each member state. Yet the decision of EU countries large and small – Italy, France, Denmark – to act unilaterally passed without any real opposition or action. The lesson here is that when shove comes to push national interests will predominate. Other examples are the flouting of EU rules on such things as competition and state subsidies. Often no action is taken and even where it is, the larger countries such as France simply ignore any fines or judgements from the European Court of Justice with impunity. Even if Scotland and the UK remained within the EU, the UK as one of the larger EU states could impose border controls against Scotland without anything dramatic happening. The same would apply with greater force if an independent Scotland became a member of the EEA or the UK left the EU and signed up to the EEA.
Scotland could in principle join the Schengen Area, although its fragility has been clearly demonstrated this year. But that would do them little good because neither the UK nor the Republic of Ireland are members. Thus Scotland would have no shared border with the treaty members.
If the UK left the EU, an independent Scotland would be utterly in the hands of the UK, which could not only stop human traffic over the border but legally prevent any goods traffic between the UK and Scotland. The same would apply if Scotland was not in the EU and the UK was.
Why would the UK not want to have an open border with Scotland? The Westminster government might wish to prevent free Scottish immigration for a number of reasons. The most obvious would be if Scotland was used as a conduit for immigrants from outside the British Isles to enter England in large numbers. (I say England not the UK because experience shows that immigrants to the UK overwhelming head for England).
Then there would be the risk that the resident population of Scotland would want to come to England in large numbers if the Scottish economy turned turtle. That could have considerable costs for England both in terms of competition for jobs, housing, public services and benefits paid to the unemployed.
There is also the strong risk for Scotland that a future Westminster government could be faced by an electorate, especially of those in England, which was hostile to Scotland because of their decision to leave the union and wished them to be denied any suggestion of special treatment such as continued free movement across borders.
If Scotland became independent that England’s already great predominance within the UK would become even greater with over 90% of the UK’s population and much more of its wealth. That would make the UK government give more attention to English interests. This natural tendency would be enhanced by the loss of the 59 House of Commons seats which are returned by Scotland. That would make a future Labour or even a Labour/LibDem government improbable because Labour and the LibDems hold all but one of the 59 seats. The likelihood would be a Tory Government at Westminster for the quite some time after Scottish independence.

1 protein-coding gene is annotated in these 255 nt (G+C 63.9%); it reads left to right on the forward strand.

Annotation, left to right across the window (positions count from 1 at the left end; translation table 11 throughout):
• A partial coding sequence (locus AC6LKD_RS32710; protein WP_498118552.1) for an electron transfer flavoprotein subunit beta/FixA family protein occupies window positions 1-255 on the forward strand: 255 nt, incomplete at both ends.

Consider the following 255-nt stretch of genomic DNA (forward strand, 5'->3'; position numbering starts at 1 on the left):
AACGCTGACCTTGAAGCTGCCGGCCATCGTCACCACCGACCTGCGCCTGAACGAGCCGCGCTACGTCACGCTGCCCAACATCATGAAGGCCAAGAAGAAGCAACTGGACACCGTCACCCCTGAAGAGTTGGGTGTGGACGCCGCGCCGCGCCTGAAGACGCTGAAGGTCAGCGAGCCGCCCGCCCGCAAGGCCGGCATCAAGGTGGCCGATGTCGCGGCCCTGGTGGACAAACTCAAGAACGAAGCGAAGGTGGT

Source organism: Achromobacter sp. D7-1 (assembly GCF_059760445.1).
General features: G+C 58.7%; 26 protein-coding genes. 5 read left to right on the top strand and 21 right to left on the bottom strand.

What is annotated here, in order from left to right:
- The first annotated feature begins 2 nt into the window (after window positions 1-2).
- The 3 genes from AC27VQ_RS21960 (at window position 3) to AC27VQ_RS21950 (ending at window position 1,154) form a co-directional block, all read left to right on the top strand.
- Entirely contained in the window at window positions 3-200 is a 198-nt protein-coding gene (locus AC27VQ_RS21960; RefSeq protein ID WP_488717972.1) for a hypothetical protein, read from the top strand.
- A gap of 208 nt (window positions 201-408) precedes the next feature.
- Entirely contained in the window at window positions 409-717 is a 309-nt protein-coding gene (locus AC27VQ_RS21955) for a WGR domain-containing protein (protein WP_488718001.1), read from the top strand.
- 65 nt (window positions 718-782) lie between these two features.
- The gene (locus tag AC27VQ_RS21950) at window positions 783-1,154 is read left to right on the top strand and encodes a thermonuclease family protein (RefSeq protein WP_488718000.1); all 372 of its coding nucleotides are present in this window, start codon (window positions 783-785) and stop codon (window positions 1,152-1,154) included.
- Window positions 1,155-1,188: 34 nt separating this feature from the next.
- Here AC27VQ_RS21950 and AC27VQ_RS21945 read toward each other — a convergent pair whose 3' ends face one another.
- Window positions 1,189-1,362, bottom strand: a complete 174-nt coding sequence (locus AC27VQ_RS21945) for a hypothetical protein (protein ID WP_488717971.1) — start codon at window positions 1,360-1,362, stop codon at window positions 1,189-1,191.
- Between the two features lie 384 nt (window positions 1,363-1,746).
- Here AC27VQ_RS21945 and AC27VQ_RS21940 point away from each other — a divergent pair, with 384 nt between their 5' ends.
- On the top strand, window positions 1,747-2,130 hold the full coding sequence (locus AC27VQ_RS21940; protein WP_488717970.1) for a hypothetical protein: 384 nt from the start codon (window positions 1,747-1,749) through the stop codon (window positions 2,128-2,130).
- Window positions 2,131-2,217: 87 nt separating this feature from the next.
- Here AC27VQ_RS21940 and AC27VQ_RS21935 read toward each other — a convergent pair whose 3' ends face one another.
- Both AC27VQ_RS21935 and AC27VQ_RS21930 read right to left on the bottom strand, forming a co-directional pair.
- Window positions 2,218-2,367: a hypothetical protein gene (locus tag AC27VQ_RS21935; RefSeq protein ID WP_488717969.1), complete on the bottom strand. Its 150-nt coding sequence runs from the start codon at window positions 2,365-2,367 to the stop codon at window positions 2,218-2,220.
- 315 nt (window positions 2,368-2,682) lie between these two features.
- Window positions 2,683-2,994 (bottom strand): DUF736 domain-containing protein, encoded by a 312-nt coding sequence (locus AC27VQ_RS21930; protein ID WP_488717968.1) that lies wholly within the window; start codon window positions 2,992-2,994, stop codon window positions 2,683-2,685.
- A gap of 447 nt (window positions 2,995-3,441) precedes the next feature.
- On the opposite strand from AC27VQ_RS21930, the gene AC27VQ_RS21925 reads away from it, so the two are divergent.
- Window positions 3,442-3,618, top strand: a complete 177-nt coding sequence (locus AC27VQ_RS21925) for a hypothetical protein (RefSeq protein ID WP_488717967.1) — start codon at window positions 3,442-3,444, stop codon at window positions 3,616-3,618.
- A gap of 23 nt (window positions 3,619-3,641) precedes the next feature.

There would also be the question of nationality at the time of Scottish independence. Alex
Salmond has the quaint idea that the Scots would have both Scots and British nationality. This is a very rash assumption. British nationality might not continue once Scotland was gone. The UK might opt for a confederal system with different nationalities for England,
Wales and Northern Ireland. England might decide to go for independence herself. More broadly, a Westminster Parliament dominated by English MPs and concentrated on English interests might refuse to share a nationality with an independent Scotland. An independent Scotland which did not have free movement between herself and the UK would be in a very perilous position, because she would be a small country on the very
periphery of Europe with no border with any country other than England. Scots should reflect on that inescapable fact.
But there would be a serious immigration problem if British nationality was shared by an independent Scotland and the UK , because Scotland could naturalise immigrants as Scots which would give them British nationality. That in turn would allow them to come to the UK. But even if British nationality is not extended to Scotland, if both Scotland and the UK remain in the EU, Scottish nationality would have the same effect because there would be free movement from Scotland to England. A fuller discussion of the difficulties of nationality in the event of Scottish independence is at https://englandcalling.wordpress.com/2011/06/22/the-wages-of-scottish-immigration-nationality/.